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Deadline nears for 100 Days campaign
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Deadline nears for 100 Days campaign

The 100 Days of ImpACT campaign has featured a new personal story each week, telling how federation programs make a difference in people’s lives.
The 100 Days of ImpACT campaign has featured a new personal story each week, telling how federation programs make a difference in people’s lives.

On July 24, with 22 days remaining until the deadline of Aug. 15, Jewish Federation of Monmouth County announced that its 100 Days of ImpACT Campaign — featuring a different verb to spur action each week — was more than three-quarters of the way toward reaching its goal of $1 million.

Now in week 12, the effort has attracted 1,152 donors and brought in pledges totaling $764,734, an average of almost $664 per participant.

Noting that the effort has a different look and approach from past federation fund-raising drives, committee chair Joe Hollander said, “The numbers are going in the right direction, and in other ways as well, the campaign is doing what we wanted it to do.” 

“There are many ways to measure success,” he told NJJN in a phone interview. “In order to strengthen our connection with the Monmouth County Jewish community, we’re making our appeal through a series of weekly e-blasts and web pages featuring personal stories about how federation grants and activities impact lives and deepen Jewish identification.”

All the stories and campaign facts and figures are accessible at jewishmonmouth.org/100days. The current installment is called “Sparking” and includes remarks by federation board member Judy Premselaar telling the true story of Lily, a five-year-old girl who reminds her family each week to light the Shabbat candles.

Lily’s excitement, says the installment, is a direct result of books she has been receiving on a monthly basis from the PJ Library since she was six months old. The program, sponsored by the Harold Grinspoon Foundation and supported by federation funding, is a free service for families with young children. 

“We have nearly 800 children currently enrolled in PJ Library in Monmouth County, and we are hoping to double that number within the next year or two,” said Miriam Tennenbaum, federation’s director of community impact. 

“Teaching children about their religious and cultural heritage is important at a young age,” she added. “It helps them build their identity and be proud of who they are. Reading books together is a beautiful way to get kids involved in learning and to make them feel good about it.”

Like “Sparking,” each week’s entry was titled with an action word. The first weeks were “Honoring,” “Empowering,” and “Partnering.” Also on the list were “Advocating,” “Committing,” “Leading,” “Inspiring,” and “Engaging.”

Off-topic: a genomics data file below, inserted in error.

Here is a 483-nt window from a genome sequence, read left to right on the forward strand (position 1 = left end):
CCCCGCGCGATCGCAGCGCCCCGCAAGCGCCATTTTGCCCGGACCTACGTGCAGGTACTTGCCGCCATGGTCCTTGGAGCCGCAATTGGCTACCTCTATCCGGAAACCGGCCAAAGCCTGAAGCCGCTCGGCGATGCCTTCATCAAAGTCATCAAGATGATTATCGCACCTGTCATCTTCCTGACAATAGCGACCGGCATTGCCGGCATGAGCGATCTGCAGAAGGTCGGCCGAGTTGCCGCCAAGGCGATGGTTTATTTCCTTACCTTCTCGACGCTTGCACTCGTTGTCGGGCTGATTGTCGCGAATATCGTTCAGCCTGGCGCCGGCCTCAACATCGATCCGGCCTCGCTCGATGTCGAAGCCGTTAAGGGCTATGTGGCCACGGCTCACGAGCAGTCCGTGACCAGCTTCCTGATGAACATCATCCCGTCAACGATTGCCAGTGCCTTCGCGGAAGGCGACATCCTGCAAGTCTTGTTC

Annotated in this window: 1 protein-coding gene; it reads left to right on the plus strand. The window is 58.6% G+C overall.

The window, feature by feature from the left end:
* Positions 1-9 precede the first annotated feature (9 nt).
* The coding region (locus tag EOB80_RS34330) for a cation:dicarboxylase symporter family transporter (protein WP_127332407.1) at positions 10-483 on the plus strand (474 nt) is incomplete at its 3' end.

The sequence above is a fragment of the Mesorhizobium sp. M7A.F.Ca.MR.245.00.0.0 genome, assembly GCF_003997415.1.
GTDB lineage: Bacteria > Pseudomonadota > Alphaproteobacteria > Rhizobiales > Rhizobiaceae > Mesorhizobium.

Week 10, “Investing,” told the story of a teen named Ella, a graduate of Solomon Schechter Day School of Greater Monmouth in Marlboro. Recognizing that graduating as an eighth-grader from the school was akin to “leaving your family and going into the unknown,” she thought it would be nice if every Schechter alumnus had a “buddy” at the high school where he or she would be going. 

“It would provide kids with someone to talk to who understands what it’s like to transition out of a small, close-knit, supportive environment, where everyone feels like part of a family,” she said.

Today, Ella is preparing to enter her senior year in an accelerated, specialized Humanities Scholars program. She credits SSDS’s teachers and environment with helping her get into the highly selective and prestigious program.

“Investing in Jewish day schools is tantamount to investing in future generations of mensches,” said Bob Gutman, federation’s vice president of community impact. “A strong Jewish future will require new generations of well-informed, community-minded, proactive leaders. Ella is only a few years out of Solomon Schechter, and already she is a living example of the kind of ‘dividends’ that investing in day schools produces for the Jewish community.”

Gutman explained that federation provides support to Solomon Schechter and other Jewish schools in Monmouth County.

Citing the Schechter alumni network, Linda Glickstein, a member of the SSDS administration, said, “Ella knows the value of having a buddy on your side. Similarly, Jewish federation and Solomon Schechter know the value of being there for each other, and it is making a world of difference for the entire Jewish community of today and tomorrow.”

Federation plans to celebrate the culmination of 100 Days of ImpACT on Aug. 15 with a Pacesetter’s event for anyone who contributed a minimum of $180 to the campaign. The full roll of contributors is scrolling on jewishmonmouth.org/100days.

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